for loop

How to iterate over a Map in Kotlin (for loop)

Kotlin FAQ: How do I iterate over a Map in Kotlin?

Solution: Here’s an example of how to iterate over a Map in Kotlin using a for loop:

val map = mapOf("a" to 1, "b" to 2, "c" to 3)

for ((k,v) in map) {
    println("value of $k is $v")
}

Inside that for loop the variables k and v refer to the Map keys and values, respectively.

Example in the Kotlin REPL

Here’s what that looks like in the Kotlin REPL:

Scala for/yield examples (for-loop and yield examples)

I just found some notes from when I first began working with Scala, and I was working with the yield keyword in for loops. If you haven't worked with something like yield before, it will be helpful to know how it works. Here's a statement of how the yield keyword works in for loops, based on the documentation in the book, Programming in Scala:

How to process every line in a file with a Unix/Linux shell script

Unix/Linux shell script FAQ: How do I write a Unix or Linux shell script where I "do something" for every line in a text file?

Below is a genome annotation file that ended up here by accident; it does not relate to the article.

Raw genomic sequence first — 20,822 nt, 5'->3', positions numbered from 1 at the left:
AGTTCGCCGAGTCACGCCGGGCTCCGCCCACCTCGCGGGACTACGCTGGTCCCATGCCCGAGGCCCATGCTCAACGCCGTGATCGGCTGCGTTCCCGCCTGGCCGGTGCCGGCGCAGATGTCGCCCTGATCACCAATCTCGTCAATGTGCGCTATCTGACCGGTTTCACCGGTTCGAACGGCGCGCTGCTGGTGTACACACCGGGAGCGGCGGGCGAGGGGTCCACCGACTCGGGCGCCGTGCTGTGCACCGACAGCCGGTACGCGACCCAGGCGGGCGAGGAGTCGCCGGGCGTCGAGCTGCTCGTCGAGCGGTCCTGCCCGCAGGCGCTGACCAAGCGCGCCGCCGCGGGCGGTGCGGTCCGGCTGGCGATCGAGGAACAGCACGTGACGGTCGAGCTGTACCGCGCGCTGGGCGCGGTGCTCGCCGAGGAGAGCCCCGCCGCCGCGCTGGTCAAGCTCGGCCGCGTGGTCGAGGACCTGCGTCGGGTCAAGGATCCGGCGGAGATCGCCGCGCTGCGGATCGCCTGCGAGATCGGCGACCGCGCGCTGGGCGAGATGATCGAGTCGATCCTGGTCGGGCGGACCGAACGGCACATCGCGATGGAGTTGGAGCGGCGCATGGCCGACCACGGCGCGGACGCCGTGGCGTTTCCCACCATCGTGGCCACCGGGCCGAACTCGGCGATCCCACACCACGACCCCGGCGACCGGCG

Solution: An easy way to process every line in a text file is to use a Unix/Linux while loop in combination with the Linux cat command, like this:

How to use multiple Futures in a Scala for-comprehension

If you want to create multiple Scala Futures and merge their results together to get a result in a for comprehension, the correct approach is to (a) first create the futures, (b) merge their results in a for comprehension, then (c) extract the result using onComplete or a similar technique.

A Linux shell script to rename files with a counter and copy them

As a brief note today, I was recently looking for all Messages/iMessage files that are stored on my Mac, and I used this shell script to copy all of those files — many of which have the same name — into a directory named tmpdir, giving them all new names during the copy process:

count=1
for i in `cat myfiles`
do
    fname=`basename $i`
    cp $i tmpdir/${count}-${fname}
    count=`expr $count + 1`
done

This is a page from my book, Functional Programming, Simplified

How to Enable the Use of Multiple Generators in a ‘for’ Expression

One cool thing about for expressions is that you can use multiple generators inside of them. This lets you do some nice analytics when you have some interesting data relationships.

For instance, suppose you have some data like this: